Sandy Skills: And so, what’s a bulb setting you ask? Well, it’s, on my camera, it just has a B. And so, what it means is the shutter will stay open as long as you’re holding the shutter [inaudible 00:08:56]. And so, when you’re using an on camera flash, the flash will trigger when you open that shutter. So, it will freeze whatever is going on in that moment. But then, if you keep holding that shutter button open, whatever happens after that moment is gonna get manipulated, and especially … This photo is from a wedding that I shot recently, during the dancing part of the evening. So I wanted … There was this little girl dancing. She was having a blast. It was disco, kind of, so I wanted to communicate that in my photo.

Sandy Skills: And so, I froze the moment with the on camera flash. But then, you can see this if you’re watching, all of the disco lights are all trailed around. They look like snakes. And that’s how I achieved that effect, is with on camera flash on the bulb setting.

Sandy Skills: This next photo is a self portrait that I accomplished using off camera flash. So, I had two flashes set up that triggered, when I took the photo, to create this illusion of motion. It froze my face. This is a self portrait I did here in the studio. It froze my face facing forward, but then you also see these ghosts of my face looking left and right. So, this would be a really cool technique to use in the studio if you’re creating, maybe, a sermon slide, a sermon grab-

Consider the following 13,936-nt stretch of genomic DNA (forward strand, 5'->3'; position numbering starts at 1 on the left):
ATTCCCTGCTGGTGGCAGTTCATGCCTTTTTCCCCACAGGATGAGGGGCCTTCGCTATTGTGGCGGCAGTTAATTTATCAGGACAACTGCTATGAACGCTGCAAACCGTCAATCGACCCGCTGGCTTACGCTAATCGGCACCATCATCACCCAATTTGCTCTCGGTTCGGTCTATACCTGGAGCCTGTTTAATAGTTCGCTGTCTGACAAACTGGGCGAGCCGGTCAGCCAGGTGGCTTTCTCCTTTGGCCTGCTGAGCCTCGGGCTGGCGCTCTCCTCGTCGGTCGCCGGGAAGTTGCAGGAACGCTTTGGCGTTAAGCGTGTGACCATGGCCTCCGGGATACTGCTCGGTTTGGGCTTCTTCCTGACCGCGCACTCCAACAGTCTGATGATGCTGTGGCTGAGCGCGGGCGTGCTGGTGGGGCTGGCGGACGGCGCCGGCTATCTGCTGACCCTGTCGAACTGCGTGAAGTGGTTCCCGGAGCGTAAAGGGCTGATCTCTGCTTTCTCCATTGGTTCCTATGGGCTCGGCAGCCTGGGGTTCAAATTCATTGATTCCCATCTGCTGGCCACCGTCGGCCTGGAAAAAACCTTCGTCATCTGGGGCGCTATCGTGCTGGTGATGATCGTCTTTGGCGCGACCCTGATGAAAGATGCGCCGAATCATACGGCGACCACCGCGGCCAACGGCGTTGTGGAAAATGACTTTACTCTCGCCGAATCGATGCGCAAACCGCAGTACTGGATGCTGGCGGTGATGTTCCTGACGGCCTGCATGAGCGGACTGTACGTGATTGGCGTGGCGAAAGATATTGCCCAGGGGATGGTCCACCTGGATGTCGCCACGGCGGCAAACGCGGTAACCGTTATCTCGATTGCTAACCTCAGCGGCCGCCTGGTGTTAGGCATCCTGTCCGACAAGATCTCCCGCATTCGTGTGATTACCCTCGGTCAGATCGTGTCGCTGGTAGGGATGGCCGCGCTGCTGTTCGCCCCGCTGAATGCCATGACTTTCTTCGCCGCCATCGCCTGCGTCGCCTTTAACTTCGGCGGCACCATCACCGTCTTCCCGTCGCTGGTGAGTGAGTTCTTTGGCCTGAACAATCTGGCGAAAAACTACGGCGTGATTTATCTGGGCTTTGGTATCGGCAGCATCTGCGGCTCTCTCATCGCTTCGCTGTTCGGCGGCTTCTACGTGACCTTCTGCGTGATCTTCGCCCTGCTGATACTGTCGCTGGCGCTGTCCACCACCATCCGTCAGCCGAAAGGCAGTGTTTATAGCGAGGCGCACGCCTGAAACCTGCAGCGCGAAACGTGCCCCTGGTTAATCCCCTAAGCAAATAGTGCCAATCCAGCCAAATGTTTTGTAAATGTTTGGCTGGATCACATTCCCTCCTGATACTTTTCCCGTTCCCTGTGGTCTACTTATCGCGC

Brady Shearer: Staff photos.

Sandy Skills: Yes. Do this for your staff photos. It looks like there’s some ghostly images there, and that’s just using off camera flash.

Sandy Skills: And my third tip for artificial light is using the stage lighting that you have already installed at your church. This photo you’re seeing now is not from a church service. It’s from a concert that I recently shot. You can see that there’s haze going on. And I waited for that perfect moment when the haze had risen up out of the ground, and the golden light is just hitting this haze and creating this drama in this image that I could have never created with on camera flash, off camera flash. I just made use of the stage lighting that was already set up. The haze helped me a little bit, and embracing that. Stage lighting can sometimes be tough to handle, especially if you’re used to shooting in natural light. But if you embrace it and look for ways to use that artificial light that is probably already there on your stage, you might get some really incredible results.

Brady Shearer: Great tips from Alexander Buffalo Bills, and that’ll do it for this episode of Pro Church Tools. We’ll see you next time.